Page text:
Wednesday, February 8, 2023

No Scoop 4U – 4 PAC

4 PAC by Hajime Katsumoto

Continuing the trend of designing restricted-opening packing puzzles with 4 simple looking pieces, Hajime Katsumoto has provided us with 4 PAC.  The box has a single slot opening to permit the pieces to be entered and several poke holes for you to insert your fingers for manipulating the pieces.  However, for this packing puzzle, the pieces are round, allowing for new types of rotations within the box.  This novelty helped 4 PAC win a Jury Honorable Mention award in the Nob Yoshigahara Puzzle Design Competition in 2021.

This puzzle looks innocuous.  After all, we’ve solved several of these 2x2x3 packing puzzles with simple looking pieces.  This one looks even easier with the pieces made from cylinders, which support rotations around the cylinder’s axis.  When I first saw a photo of this puzzle, my initial reaction was that it could be trivially solved in several ways.  Deep down, I knew this would not be the case and was summarily reengaged by a comment on the Mechanical Puzzle Discord server: The solution doesn't use the scoop move.  The scoop move?  Was this the move that my trivial solutions were based on.  Indeed it was.  After more thought, this move is obviously (I use the term obviously loosely here since it obviously wasn’t obvious on my first pass) impossible.  However, it would have been possible if the top of the box had a thickness of 0 (that’s mm not inches), which the mental construct within my mind indeed had.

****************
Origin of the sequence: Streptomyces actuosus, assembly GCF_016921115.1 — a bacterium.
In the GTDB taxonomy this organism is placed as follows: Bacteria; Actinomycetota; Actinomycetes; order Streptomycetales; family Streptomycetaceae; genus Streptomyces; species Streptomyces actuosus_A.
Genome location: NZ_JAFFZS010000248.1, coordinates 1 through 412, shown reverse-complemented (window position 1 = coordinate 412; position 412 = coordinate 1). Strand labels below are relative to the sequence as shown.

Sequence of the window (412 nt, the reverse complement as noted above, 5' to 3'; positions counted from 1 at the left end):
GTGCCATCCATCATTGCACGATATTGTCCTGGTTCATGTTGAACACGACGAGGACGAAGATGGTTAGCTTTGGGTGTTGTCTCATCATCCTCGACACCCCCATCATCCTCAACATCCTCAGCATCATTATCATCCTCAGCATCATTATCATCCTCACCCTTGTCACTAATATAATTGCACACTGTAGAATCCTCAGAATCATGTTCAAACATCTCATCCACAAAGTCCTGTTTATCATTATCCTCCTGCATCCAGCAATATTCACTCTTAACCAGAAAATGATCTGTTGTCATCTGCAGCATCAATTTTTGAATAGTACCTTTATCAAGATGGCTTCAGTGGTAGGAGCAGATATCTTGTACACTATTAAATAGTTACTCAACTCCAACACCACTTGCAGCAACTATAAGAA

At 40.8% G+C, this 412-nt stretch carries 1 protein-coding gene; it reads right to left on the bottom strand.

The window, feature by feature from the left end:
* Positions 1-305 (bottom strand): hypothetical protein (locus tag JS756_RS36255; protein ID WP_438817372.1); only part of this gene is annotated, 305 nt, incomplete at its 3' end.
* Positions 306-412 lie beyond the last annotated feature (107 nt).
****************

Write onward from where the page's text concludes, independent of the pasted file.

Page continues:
Having cleared its reputation of trivialness, I decided to print a copy to solve.  Given the nature of this type of puzzle, it’s easy to deduce how the last piece goes in.  That only leaves figuring out how to add the first 3 pieces.

4 PAC Scoop Move
No Scoop 4U
As with most of these types of puzzles, I take an out-of-the-box approach and attempt to construct the configuration of the pieces inside an imaginary box and envision how they would be removed.  Unfortunately, sometimes you don’t recognize invalid moves like the scoop move.  This one seemed to require more of an in-the-box approach and I thought that I was clever to have a box with a removable lid so that I could experiment without the top.  I use clever as loosely as obviously since it had all the disadvantages of the out-of-the-box approach as well as the frustration of trying to move round pieces in a tight box in orientations that couldn’t be realized with the top in place.  Having exhausted all the poor ways to solve this problem, I was forced to use the better approach.  With the lid ON, I was able to determine how the pieces could be added one-by-one until the box was packed.  What was once a trivial, unwieldy, frustrating fidgety puzzle, became an interesting puzzle with a solid Aha moment.

1 comment:

  1. Until this blog, I had forgotten that I wanted to build my own copy. Thanks for the reminder. There is a big chunky dowel in my shop, just waiting to be quartered and packed in a box. -Tyler.